The remake of Paul Verhoeven’s 1987 film—which was both ultra-violent for its time (getting at R rating) and sharply satirical—has a lot of things on its mind. What does it mean to be human? How great is the power of love? How far are Americans willing to sacrifice civil liberties for security? To what lengths are corporate bigwigs ready to go in the name of profit? Will even a principled scientist abandon his ethics to make his dreams a reality? These are all big issues that the new “Robocop” raises, but in the end only fleetingly. The movie’s title figure might be a straight-arrow cop and loving husband and father whose consciousness—as well as the bits of his body that survive after an attempt to blow him away—are implanted into crime-fighting body armor. But in the end what it’s really about aren’t all the existential questions raised by such a procedure, but gun battles and explosive set-pieces. The result is a competent action movie, but one that could have been, like the 1987 film, something more than that.

After a prologue set in 2028 Tehran—where a conquered population is kept in line by robots and/or drones manufactured by the OmniCorp group presided over by CEO Raymond Sellars (Michael Keaton)—and a supposed excerpt from a television broadcast by right-wing demagogue (Samuel L. Jackson) who supports using them to police U.S. streets too—the narrative shifts to Detroit Detective Alex Murphy (Joel Kinnaman), who’s nearly blown to smithereens after a pair of his corrupt colleagues finger him for execution by the drug kingpin (Patrick Garrow) whose life he’s been making miserable.

Enter Sellars, who’s searching for a way of humanizing his robots so that the American public can overcome their qualms (and the congressional opposition) to setting them loose in the potentially lucrative U.S. market. Encouraged by his marketing team (Jennifer Ehle and Jay Baruchel), he persuades tech genius Dennett Norton (Gary Oldman) to repurpose what remains of Alex into Robocop, the drone with a human face (and, presumably, moral and legal scruples). The experiment is sanctioned by Murphy’s loving wife Clara (Abbie Cornish), who hopes it will return Alex to her and their young son David (John Paul Ruttan), even if in somewhat mechanized form.

The pilot project is scoffed at—and nearly derailed—by OmniCorp’s resident ultra-macho military man Rich Mattox (Jackie Earle Haley), who sneers that human emotions will only get in the way of robotic efficiency, but Norton responds to the problem by inserting a program to override Robo’s Murphy qualities without his realizing that’s happening. The result is a smash hit with politicians and public, though Clara and David sense changes in Alex that make them wonder whether the man they know and love is still to be found within his new getup. Of course, Norton comes to have serious reservations about what he’s done, while Sellars is willing to resort to any enormity to save his company and his hide.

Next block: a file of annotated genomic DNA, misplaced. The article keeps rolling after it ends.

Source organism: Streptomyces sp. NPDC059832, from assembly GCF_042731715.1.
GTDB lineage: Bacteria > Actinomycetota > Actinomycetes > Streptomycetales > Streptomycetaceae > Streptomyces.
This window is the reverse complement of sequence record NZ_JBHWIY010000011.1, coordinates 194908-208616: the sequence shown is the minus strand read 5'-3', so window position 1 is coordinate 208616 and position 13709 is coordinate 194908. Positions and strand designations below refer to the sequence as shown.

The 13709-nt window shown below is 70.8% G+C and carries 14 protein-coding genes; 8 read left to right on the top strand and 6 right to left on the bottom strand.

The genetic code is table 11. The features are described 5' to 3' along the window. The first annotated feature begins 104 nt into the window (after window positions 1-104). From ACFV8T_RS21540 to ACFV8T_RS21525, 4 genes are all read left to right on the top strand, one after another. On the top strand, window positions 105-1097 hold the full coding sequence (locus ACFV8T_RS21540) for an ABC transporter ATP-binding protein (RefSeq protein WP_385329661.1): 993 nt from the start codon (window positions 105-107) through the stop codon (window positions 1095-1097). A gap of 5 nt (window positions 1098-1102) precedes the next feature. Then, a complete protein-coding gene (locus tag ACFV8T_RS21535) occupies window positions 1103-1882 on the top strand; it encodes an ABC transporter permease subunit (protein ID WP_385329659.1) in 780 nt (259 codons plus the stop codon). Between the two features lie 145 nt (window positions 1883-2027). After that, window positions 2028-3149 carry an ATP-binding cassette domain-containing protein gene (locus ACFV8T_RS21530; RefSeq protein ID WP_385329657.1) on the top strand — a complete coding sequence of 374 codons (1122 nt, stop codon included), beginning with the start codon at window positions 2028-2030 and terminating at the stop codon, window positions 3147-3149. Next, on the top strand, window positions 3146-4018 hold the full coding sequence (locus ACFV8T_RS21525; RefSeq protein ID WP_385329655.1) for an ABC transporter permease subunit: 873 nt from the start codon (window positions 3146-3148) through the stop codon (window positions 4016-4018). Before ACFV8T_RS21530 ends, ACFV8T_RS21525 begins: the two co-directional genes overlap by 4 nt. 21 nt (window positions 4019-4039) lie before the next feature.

Screenwriter Joshua Zetumer does his best to keep what’s happening clear, though he can’t paper over plot holes like the fact that Clara, after telling Sellars she wants nothing more to do with him, shows up—with little David in tow, no less—to confront him just in time for the final confrontation with Robocop, only to become the family at risk and thus an incentive for Alex to fight on. Director Jose Padilha, making his U.S. debut after helming a few notable action flicks in his native Brazil, uses his considerable skill in staging fights, chases and gun battles to conceal such narrative glitches, and he certainly takes advantage of the many opportunities Zetumer has provided for him to do so. But though the set-pieces are impressively choreographed and cinematographer Lula Carvalho has shot them well, they can’t help but have a been-there, seen-that feel.

Nor does Kinnaman make much of an impression. He’s generally a stoically formidable presence, but little more than that, and his scenes with Cornish and Ruttan are bland. The Robocop suit doesn’t help; he just comes off looking like a fellow walking about in a rubbery suit, to which sound effects (creaking limbs, loud footsteps) are added to give an impression of heft. (There are a couple of cool CGI moments when the pieces of the robotic addenda are removed to reveal what’s actually left of Murphy, though.) Keaton proves a typically slimy villain, overdoing things in his usual fashion, and Haley isn’t appreciably better. The most interesting character by far, in fact, is Norton, whom Oldman invests with a surprising amount of shading and nuance. His performance is so good that one wonders whether he shouldn’t be the central figure here. Jackson’s pontificating telecaster makes good use of the actor’s bellowing voice and smugly menacing visage, though the Fox-ish News parody is too obvious to be much fun. Technically the movie is fine, though it doesn’t manage to create much of a futuristic feel, apart from the OmniCorp labs; the cars, for example, look pretty 2014.

Verhoeven’s “RoboCop” spawned a couple of awful theatrical sequels, as well as a TV mini-series, a single-season live-action regular series, and even an animated series (not to mention games and videos). One can only hope that this new version won’t give rise to a similar slew of inferior progeny.